This may seem somewhat esoteric, but the application in packaging design is clear: we can help shape perceptions of a brand through the use of specific and relevant ‘cues’ on pack such as colours, imagery, and language.
This is a simplification of complex idea – and great designers have magic powers that perhaps cannot be fully explained (at least in this article). However we can learn about the emotional connections that audiences have with a category through well considered, exploratory research.
The formative insights gleaned from early stage research have the power to inform impactful packaging development and avoid eroding equity.
The overall approach is simple: find out as much as possible about the role of the category in audiences’ lives. Analysis of this is a bit trickier but should reveal clear category codes that provide the emotional underpinning of the category.
For example, exploring Baby Food reveals the role of purity, nutrition, and wholesomeness for mums in this category. Understanding the nuances of what these codes mean to this audience will help when making decisions on packaging designs.
Heinz re-designed their baby food range recently to hero the ingredients, make use of a muted, natural colour palette, and softer fonts to play to the codes of the category and communicate a wholesome, pure and nutritious product through visual cues.
The new range also included pouch formats which further helped build quality and freshness cues (and made the brand’s offer more modern and relevant).
Insight-driven Design: Key Recommendations
The intricacies of successful packaging design research are way beyond the scope of this article but below are four clear recommendations to help brands inform packaging development through consumer and shopper research:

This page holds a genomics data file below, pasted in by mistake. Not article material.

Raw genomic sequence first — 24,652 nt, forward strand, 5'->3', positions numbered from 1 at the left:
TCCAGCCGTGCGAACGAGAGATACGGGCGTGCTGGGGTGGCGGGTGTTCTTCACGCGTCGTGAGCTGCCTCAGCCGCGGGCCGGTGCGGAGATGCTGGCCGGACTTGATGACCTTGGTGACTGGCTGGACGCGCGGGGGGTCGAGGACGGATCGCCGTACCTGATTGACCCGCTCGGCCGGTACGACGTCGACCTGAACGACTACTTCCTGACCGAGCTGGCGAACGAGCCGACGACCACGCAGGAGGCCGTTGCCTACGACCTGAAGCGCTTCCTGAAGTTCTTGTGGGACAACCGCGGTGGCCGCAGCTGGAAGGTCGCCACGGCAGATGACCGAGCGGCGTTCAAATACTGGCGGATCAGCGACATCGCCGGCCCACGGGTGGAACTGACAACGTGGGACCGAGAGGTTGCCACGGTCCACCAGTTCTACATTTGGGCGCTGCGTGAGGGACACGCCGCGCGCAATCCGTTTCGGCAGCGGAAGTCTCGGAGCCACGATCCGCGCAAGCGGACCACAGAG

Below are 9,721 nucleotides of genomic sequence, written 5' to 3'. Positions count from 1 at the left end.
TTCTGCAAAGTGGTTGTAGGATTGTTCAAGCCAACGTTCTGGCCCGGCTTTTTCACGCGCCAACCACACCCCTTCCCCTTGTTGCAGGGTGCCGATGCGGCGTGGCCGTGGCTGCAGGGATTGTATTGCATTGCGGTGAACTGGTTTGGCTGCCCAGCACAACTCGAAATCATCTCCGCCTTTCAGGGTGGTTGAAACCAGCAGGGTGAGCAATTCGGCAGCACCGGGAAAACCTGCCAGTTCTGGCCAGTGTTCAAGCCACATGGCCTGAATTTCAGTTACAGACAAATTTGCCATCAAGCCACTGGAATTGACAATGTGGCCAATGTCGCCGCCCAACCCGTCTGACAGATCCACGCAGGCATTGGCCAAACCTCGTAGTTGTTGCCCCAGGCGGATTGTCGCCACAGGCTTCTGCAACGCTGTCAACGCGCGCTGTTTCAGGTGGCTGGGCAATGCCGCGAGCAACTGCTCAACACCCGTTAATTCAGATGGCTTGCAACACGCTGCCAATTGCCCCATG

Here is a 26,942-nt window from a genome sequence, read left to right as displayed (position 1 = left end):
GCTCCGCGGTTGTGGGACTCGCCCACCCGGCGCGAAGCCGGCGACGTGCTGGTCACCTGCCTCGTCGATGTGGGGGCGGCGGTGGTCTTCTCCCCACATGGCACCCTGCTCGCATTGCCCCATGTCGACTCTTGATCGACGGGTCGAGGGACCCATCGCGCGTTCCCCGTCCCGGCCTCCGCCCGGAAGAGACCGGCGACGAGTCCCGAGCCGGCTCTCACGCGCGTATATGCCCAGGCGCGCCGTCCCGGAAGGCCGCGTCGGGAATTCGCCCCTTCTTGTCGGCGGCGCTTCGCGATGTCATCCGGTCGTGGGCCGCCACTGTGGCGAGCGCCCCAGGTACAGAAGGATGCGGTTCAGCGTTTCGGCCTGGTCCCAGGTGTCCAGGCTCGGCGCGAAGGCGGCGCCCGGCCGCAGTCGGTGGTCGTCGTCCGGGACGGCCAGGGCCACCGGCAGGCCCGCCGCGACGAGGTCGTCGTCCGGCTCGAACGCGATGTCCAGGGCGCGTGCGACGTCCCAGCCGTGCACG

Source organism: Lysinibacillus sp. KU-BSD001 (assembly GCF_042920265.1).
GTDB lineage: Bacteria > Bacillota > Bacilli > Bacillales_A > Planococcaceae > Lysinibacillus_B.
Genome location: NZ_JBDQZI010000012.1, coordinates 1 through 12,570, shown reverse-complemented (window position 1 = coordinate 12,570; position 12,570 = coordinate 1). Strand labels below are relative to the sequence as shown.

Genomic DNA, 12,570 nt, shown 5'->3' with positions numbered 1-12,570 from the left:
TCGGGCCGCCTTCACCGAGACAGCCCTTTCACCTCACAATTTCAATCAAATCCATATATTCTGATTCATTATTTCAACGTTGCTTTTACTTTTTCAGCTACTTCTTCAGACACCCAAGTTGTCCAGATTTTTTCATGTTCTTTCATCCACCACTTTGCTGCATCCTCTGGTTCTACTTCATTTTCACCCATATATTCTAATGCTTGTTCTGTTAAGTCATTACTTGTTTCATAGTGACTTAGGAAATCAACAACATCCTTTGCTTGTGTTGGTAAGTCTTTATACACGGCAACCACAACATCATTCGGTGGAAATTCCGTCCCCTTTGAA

1. Explore early: Above all else, experience proves that the most effective packaging design research is conducted early on in the process. Qualitative insight helps brand owners and packaging designers understand more about their audiences’ lives and what role the category plays within that context – which leads to designs that reflect the underlying category codes, building more emotional engagement with packaging.
2. Define your assets: Spend the time you have with your audiences in research to understand what they perceive to be your distinctive assets so that you can learn what to keep and what can be changed whilst maintaining your distinct identity on the shelf. Push hard to unpack the meaning of each of these assets and how (if at all) they reflect the category codes.
3. Don’t forget the shopper: Spending time in store is the only way you will understand how the category is really shopped, which can lead to deep insight into less conscious navigation and assessment processes – all of which will inform stronger designs. A mix of observation and further probing will help build a clear picture of how shoppers interact with the category in store.
4. Test designs in a shopper context: When designs have been developed and require testing before launch, ensure they are researched using an approach that reflects the reality of in store decision making e.g. time restrictions, on shelf product recall exercises, etc. This will help assess the design’s potential in store more accurately and help a brand to get their packaging right.
Written by John Horgan, Business Director, Metrix Melbourne